We then travelled to Picton for the ferry to North island having travelled 2900 Kim's on the South Island.
On north island after a freedom camp stop, free but with limited toilets and no showers, we arrived at Tongariro national park. Here we prepared to undertake the best one day in the world, well according to the NZ tourist board anyway. We were bussed to the start at 5.30am and told in would take 7 hours and that the temperature would drop to minus 7c with winds of 65 Kms. Ho hum and off we went in four layers of clothing with 5 liters of water etc etc. The walk is 20 Kms and climbs some 750 meters descending 1150 meters. High point some 1900 meters. The highlight of the walk is viewing all the volcanos some of which are still active. Great walk with stunning views of lakes, mountains, forests, volcanos. The NZ board might just be right. We took some six and a half hours not bad for a couple of old ones, with admittedly perfect weather.
Next destination the area around Rotorua which is famous for the geothermal activity and hot springs. We lucked out with the Waikete valley hot springs campground and spent an enjoyable evening and morning lounging, almost on our own, in pools of up to 42 degrees. We then visited a hot stream where all the locals go ( inside info from kayak guide). After visiting local attractions including Huka falls which are really impressive we moved north and stayed by the sea in a little hamlet called Kaiaua for one reason only , it has an award winning fish and chip shop. Onward to the north where we then stayed at Waipu, on the beach again, next to the nudists but nothing too interesting, why is it always guys who go nude I wonder ?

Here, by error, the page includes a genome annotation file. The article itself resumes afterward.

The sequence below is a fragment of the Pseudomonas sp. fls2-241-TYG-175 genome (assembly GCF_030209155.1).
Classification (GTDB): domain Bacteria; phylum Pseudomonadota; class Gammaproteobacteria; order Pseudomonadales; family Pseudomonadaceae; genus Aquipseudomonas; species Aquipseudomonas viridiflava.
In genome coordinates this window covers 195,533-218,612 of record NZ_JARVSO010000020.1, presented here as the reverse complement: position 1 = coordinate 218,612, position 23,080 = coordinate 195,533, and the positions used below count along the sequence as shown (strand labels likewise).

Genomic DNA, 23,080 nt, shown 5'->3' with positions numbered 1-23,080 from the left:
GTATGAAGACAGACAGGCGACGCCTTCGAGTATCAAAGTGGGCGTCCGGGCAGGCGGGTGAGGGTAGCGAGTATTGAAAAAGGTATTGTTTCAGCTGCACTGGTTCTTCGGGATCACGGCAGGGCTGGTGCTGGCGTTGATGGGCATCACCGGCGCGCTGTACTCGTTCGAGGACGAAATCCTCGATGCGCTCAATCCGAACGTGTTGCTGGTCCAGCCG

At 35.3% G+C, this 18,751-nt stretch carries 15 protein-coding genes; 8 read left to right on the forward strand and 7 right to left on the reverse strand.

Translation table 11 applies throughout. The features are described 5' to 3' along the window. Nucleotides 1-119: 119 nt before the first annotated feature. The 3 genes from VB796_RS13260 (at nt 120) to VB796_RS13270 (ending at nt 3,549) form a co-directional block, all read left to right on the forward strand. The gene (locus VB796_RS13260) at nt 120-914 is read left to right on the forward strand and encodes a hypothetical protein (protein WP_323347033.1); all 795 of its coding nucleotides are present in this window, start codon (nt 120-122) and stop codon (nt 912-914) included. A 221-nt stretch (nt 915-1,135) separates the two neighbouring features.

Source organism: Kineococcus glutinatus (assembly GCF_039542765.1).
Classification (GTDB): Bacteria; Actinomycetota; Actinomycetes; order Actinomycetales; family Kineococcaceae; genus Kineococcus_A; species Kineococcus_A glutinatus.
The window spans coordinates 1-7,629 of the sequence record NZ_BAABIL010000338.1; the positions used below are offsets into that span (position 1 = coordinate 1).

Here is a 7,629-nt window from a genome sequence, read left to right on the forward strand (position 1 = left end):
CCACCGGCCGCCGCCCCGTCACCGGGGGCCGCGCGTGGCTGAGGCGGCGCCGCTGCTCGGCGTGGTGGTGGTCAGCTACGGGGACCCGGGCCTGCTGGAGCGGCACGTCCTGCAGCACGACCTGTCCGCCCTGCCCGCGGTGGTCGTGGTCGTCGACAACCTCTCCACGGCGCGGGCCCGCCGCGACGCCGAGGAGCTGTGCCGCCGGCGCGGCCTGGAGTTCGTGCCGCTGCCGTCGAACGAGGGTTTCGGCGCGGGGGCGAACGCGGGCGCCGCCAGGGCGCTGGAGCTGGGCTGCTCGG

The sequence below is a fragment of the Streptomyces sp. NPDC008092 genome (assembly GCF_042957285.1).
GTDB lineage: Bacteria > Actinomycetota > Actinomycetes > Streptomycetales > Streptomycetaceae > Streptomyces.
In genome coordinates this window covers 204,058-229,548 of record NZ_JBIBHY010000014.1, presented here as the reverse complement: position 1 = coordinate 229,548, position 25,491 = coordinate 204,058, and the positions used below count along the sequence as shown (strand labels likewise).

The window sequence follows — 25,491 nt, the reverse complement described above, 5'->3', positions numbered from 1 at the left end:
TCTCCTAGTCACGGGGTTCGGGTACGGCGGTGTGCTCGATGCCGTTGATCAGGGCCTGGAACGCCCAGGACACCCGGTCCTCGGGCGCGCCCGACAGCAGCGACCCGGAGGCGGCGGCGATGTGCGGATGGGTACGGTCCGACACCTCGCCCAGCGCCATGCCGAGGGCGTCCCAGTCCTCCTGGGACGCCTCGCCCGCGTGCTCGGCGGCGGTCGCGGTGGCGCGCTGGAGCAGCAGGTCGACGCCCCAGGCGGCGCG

To Paihia where we spent Christmas Eve and day. On the eve we wandered the town and took a local ferry to Russell across the bay. Russell in NZ terms is old, dating from the mid 1800's and retaining some charms from that era. Christmas Day we spent in the Bay of Islands aboard a 80 foot maxi yacht named Lion NZ. She was commissioned in the 1980's and has come second in the round the world race and won I think the Sydney to Hobart race. It was superb with us grinding (her indoors manages to grind us all down daily so found this easy ..) and getting an opportunity to steer . Sounds easy but when the whole yacht is one side and you are high siding the other it is a responsibility. The day was fantastic with good winds which helped creat a real feel for the craft. Finished the evening with some bubbly and The Naked Gun, can't be bad.
Now heading back towards Auckland. But first we have visited the Waipona national park to look at the enormous Kauni trees which have a girth of some 18 meters. They are endangered, a real treat to see.
As we prepare to leave NZ , well three days to go , what are my impressions. New Zealand is much like England but bigger with more reliable weather, it's clean, safe, warm , stunningly beautiful and not that expensive. You can also get Sky, so what's not to love?
It is with sadness and a heavy heart that we learned of the death of my dad, Terry: husband to my mum Anita for some 62 years. Dad was a great dad with a good sense of humour and was incredibly generous and we will miss him.